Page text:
Overweight and obesity have long been associated with over 30 different chronic comorbid conditions. But some of these conditions are more readily talked about with providers than others. The impact of weight on Type 2 Diabetes, Heart Disease, and Hypertension is pretty clear to both patients and physicians alike.
Fatty liver occurs when too much fat is stored in the liver cells. Over time, this extra fat can lead to inflammation and scarring, or nonalcoholic steatohepatitis (NASH), and putting the patient at highest risk for liver cirrhosis necessitating liver transplant.
The insidious thing about fatty liver is that it generally does not present any symptoms, so it is a condition that can go undiagnosed. However, it is most often suspected when the liver enzymes are elevated on routine blood testing, but is generally definitely confirmed through liver biopsy.
What causes fatty liver isn’t definitely known, but is clearly associated with being overweight or obese. According to the Mayo Clinic, NAFLD affects an estimated 80 million to 100 million Americans, and 90 percent of the patients diagnosed with NASH (and are at high risk for cirrhosis) are either overweight or obese.
Because of the asymptomatic nature of fatty liver disease, physicians may be unknowingly taking preemptive measures to diagnose the disorder when they choose to address their patients’ weight through a medically supervised weight loss program. Robard’s program, for example, involves physician-reviewed medical protocols that require the patient to undergo ongoing medical supervision and blood work that can be helpful in identifying underlying conditions such as fatty liver. And even more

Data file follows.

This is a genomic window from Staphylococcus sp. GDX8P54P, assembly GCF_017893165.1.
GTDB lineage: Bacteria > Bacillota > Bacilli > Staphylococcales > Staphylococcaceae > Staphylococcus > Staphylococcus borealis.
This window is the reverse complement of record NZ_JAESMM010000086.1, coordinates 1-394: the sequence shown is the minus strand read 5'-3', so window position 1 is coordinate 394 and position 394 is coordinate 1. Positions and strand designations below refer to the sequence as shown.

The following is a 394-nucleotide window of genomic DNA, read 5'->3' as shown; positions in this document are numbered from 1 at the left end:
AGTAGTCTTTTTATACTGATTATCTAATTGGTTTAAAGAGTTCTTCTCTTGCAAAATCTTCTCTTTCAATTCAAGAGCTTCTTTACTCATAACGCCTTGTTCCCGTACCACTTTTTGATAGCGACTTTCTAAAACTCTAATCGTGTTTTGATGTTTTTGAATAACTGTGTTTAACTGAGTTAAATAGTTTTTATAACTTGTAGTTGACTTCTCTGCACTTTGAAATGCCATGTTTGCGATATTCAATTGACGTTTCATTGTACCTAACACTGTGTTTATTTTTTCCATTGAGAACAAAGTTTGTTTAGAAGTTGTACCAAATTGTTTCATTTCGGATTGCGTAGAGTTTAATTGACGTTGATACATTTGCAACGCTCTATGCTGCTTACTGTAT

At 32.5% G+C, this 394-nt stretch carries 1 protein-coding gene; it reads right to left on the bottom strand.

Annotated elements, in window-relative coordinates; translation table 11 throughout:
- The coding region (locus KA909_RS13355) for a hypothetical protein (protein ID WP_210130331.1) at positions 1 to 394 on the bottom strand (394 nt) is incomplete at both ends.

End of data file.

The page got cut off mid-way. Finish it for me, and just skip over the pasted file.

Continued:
good news – one of the most effective and least invasive methods of treating the disease has been found to be weight loss. So participation in a weight management program can help physicians simultaneously diagnose AND treat the disease. How’s that for efficiency?
According to the Centers for Disease Control and Prevention, the number of deaths from chronic liver disease and cirrhosis has risen every year since 2007, and with obesity also on the rise, we can count on those deaths to steadily increase -- unless physicians take a proactive approach.
"Weight loss works, whether through a bariatric procedure or a strict dietary approach," says Dr. Jay Horton, director, Center for Human Nutrition at
UT Southwestern Medical Center. "Even an eight percent to 10 percent weight loss seems to improve liver fat.”
If you are interested in learning more about fatty liver and the most efficient way to diagnose and treat it, download our free white paper, Liver Enzyme Abnormalities, by Dr. John D. Hernried of The Hernried Center for Medical Weight Loss. Then contact us to find out more about how we can help you get a program started that can help you provide the solutions your patients need to live healthier lives!
Sources: US News, CNBC
Blog written by Vanessa Ramalho/Robard Corporation